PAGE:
Amazing advancements in technology in recent years have led to some terrifying robots currently in development. With those advancements come new opportunities that we have never before thought possible. Robots today are capable of going to the furthest reaches of the planet, communicate like humans, and even learn, but as anyone who has watched any of the “Terminator” movies can tell you, this could be just as scary a prospect as it is exciting.
Nowadays, we have robots that can outrun us, outsmart us, and even some that can kill us if they tried. As AI improves each year, it may not be long before they think for themselves. With all that said, here are 25 of the most terrifying robots currently in development. Make sure to remember their names, because some of the machines might just take over the world some day.
I don’t think I have to explain what makes the T8X so terrifying, just the fact that it’s a giant robotic spider is scary enough on its own. The appearance isn’t everything though, this robot has been programmed to move and behave exactly like a real spider would, upping the creepiness tenfold. Luckily, the T8X is only a remote controlled toy, but the company behind the T8X, aptly named “Robugtix,” has a number of new spider-bots in the works, bigger, more autonomous, and even more terrifying.
ASIMO is a humanoid service robot currently being developed by Honda Robotics. The ASIMO project started all they way back in 2000, and today it is one of the more advanced humanoid robots in the world with the ability to recognize faces, voices, and gestures, and it can autonomously decide how to respond, such as waving or shaking an offered hand.
Created by Boston Dynamics, this six-legged robot excels at traversing rough terrain such as rocks, mud, sand, vegetation, and snow. This versatility, along with RHex’s completely water proof body, makes this little insectoid robot one of the most successful machines for surveying or reconnaissance in hard to reach, dangerous locations. Extensive testing by the U.S. government has found that it’s capable of going pretty much anywhere.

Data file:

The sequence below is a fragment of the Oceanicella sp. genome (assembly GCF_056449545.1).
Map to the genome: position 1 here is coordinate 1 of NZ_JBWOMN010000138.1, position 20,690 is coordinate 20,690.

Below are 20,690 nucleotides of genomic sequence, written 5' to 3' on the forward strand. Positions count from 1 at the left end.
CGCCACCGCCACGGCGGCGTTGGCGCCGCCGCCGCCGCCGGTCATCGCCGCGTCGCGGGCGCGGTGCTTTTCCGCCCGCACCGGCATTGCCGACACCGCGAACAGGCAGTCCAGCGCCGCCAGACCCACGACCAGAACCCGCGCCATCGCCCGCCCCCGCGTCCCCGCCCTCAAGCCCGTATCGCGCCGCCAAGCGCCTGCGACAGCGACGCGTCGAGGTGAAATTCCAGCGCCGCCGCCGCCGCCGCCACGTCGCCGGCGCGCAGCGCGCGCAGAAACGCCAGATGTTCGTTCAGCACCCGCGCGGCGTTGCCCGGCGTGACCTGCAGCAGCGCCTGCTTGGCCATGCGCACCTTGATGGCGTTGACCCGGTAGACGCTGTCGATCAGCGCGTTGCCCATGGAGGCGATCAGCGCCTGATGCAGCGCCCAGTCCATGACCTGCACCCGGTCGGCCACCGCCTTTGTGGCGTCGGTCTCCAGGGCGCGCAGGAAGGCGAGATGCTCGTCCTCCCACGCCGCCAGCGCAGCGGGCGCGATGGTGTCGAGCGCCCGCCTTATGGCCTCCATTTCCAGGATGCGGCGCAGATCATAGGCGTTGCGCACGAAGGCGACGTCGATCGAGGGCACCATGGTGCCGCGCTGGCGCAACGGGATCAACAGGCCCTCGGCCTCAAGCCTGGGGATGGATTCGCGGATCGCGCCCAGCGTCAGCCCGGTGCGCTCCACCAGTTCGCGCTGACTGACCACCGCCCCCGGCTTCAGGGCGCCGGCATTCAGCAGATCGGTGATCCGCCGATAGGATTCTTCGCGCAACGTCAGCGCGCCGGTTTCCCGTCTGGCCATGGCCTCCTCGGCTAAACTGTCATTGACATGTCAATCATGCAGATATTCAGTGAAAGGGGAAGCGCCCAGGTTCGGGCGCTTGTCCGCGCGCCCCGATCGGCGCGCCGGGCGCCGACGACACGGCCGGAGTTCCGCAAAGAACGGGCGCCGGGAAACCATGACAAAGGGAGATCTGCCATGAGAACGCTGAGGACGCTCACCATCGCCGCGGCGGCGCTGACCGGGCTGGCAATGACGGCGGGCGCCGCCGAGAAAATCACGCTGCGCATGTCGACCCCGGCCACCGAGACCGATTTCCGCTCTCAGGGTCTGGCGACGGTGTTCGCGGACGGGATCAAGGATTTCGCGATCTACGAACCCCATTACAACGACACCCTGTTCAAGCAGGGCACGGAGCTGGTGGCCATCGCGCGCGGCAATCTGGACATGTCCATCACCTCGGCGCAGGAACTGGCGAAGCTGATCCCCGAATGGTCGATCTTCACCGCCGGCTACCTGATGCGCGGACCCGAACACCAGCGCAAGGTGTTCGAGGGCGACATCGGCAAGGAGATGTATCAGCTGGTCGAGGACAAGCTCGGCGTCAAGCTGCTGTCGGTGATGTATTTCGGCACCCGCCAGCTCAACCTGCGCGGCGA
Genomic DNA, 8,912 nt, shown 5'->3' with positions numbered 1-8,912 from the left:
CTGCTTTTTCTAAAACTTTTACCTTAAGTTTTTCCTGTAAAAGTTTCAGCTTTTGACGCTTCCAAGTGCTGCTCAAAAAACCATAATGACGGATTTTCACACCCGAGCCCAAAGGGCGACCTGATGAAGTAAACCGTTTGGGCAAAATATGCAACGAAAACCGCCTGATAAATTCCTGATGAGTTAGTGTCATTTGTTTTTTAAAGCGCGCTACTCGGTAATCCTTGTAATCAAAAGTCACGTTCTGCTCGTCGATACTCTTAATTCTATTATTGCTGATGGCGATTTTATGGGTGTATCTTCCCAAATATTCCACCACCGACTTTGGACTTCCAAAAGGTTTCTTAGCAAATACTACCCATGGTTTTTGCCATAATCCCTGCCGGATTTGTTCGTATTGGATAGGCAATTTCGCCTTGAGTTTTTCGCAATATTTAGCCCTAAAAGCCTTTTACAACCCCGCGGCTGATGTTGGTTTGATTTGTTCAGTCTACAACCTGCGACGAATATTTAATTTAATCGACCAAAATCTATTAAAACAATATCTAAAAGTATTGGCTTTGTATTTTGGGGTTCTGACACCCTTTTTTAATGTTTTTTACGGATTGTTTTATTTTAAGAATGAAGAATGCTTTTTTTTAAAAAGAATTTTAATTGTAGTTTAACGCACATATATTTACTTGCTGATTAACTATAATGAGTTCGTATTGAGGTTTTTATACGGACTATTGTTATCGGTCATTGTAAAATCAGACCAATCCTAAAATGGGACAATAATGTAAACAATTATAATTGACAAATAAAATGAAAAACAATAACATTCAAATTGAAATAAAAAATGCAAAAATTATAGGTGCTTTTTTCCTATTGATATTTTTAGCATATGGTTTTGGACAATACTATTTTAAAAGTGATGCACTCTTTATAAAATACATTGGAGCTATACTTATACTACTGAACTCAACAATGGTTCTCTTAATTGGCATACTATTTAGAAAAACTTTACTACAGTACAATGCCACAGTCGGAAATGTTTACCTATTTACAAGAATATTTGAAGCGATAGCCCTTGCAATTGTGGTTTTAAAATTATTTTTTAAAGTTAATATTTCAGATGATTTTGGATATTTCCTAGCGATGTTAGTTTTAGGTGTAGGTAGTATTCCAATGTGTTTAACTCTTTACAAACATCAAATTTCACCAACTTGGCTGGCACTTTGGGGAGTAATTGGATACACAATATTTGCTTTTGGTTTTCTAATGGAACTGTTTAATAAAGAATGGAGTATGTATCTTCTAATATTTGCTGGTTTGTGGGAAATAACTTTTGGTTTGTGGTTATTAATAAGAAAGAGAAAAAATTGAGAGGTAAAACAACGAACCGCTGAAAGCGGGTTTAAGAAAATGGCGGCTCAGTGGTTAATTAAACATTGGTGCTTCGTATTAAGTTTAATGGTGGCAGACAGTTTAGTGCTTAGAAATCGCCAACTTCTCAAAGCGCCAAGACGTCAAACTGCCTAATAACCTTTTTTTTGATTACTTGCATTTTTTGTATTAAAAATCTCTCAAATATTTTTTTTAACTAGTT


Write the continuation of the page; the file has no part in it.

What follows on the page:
This robotic bat moves, flies, and resembles the animal from which it gets its name in every way except for one; it has a body length of more than two feet long and a wingspan of nearly seven and a half feet, all while barely cracking one pound. The robot is autonomous in the air, though it still needs assistance taking off or landing. It can compare data from each flight to a database and “learn” the most efficient way for it to travel.
MIT’s new Cheetah 3 robot is not only capable of galloping over rough terrain, climbing stairs, and leaping over 30 inches in the air, but also doing all of that without the use of any cameras or environmental sensors whatsoever. Although the engineers do intend to eventually add working sensors, the robots ability to operate uneven terrain completely blind could make it the perfect candidate to head in to environments where vision could be unreliable.